Indiana is working on a plan to force all high school students to take an online course before they can graduate from high school. According to an article by Bill McCleery at the Indianapolis Star:

Indiana’s superintendent of public instruction wants all Hoosier students to take one course online before graduating from high school.

Tony Bennett will propose legislation to that effect — a way to incorporate technology into his reform agenda — in his second annual State of Education speech at 6 tonight at the Indiana History Center. “Technology will continue to be a driving force in education and in our economy,” Bennett said. “We have to make sure our students are prepared to flourish and prosper in that environment.”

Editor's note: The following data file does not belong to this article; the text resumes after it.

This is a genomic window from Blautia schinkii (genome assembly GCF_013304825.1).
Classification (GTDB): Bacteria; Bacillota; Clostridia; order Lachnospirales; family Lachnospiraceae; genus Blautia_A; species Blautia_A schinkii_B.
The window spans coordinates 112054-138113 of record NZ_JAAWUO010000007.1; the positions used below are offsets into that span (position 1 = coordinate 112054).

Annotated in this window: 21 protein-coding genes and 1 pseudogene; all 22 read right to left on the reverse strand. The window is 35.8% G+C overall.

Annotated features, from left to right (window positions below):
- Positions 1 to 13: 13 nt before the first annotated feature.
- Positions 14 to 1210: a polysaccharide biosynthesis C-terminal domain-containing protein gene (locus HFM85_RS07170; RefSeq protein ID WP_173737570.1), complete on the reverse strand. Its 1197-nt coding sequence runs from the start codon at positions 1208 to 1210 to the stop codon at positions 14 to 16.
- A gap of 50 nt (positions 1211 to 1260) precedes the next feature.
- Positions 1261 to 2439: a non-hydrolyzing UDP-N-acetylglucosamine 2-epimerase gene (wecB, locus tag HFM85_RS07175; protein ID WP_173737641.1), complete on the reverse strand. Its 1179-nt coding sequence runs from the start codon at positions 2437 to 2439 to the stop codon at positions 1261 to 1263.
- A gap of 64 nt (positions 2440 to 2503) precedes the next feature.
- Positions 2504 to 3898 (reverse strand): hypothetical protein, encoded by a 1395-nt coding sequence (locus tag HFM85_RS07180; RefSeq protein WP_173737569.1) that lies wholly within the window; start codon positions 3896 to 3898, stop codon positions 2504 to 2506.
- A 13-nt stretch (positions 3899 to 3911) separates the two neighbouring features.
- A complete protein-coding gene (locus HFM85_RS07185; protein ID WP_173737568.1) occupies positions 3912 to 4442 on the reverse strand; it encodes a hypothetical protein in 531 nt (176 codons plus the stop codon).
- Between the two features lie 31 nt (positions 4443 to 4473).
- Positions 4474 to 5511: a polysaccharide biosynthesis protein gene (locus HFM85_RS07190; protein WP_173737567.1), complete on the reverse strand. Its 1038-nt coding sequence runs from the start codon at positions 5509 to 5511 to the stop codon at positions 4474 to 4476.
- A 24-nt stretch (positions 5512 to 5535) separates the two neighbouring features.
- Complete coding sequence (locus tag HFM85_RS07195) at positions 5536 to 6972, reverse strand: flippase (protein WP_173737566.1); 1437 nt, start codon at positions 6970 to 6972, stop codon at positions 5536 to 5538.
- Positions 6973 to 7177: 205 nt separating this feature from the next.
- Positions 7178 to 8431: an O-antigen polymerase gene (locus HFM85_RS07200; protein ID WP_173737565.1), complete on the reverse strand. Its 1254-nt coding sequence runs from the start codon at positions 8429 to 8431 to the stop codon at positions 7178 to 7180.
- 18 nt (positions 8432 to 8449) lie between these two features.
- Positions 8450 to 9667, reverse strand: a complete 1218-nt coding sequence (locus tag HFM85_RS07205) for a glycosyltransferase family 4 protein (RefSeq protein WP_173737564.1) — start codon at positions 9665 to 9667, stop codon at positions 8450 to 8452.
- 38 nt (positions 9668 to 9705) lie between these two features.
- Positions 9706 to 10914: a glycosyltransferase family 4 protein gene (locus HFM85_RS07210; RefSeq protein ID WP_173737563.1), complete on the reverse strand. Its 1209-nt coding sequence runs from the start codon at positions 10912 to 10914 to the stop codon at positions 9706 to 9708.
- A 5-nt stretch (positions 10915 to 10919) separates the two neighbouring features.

It’s unclear how one online course will ensure Indiana students are prepared to flourish and prosper a in technological environment.

The use of online courses has been growing across the nation. Some 27 percent of high school students took online courses last year.

School districts, for the most part, don’t require students to take online courses in order to develop their technological skills—many online courses don’t really require that much technology beyond an Internet connection—so much because as it’s a cheap way for school districts to administer courses. “It’s too costly to pay a teacher to teach three kids AP calculus,” one Indiana school administrator explained.

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Daniel Luzer is the news editor at Governing Magazine and former web editor of the Washington Monthly. Find him on Twitter: @Daniel_Luzer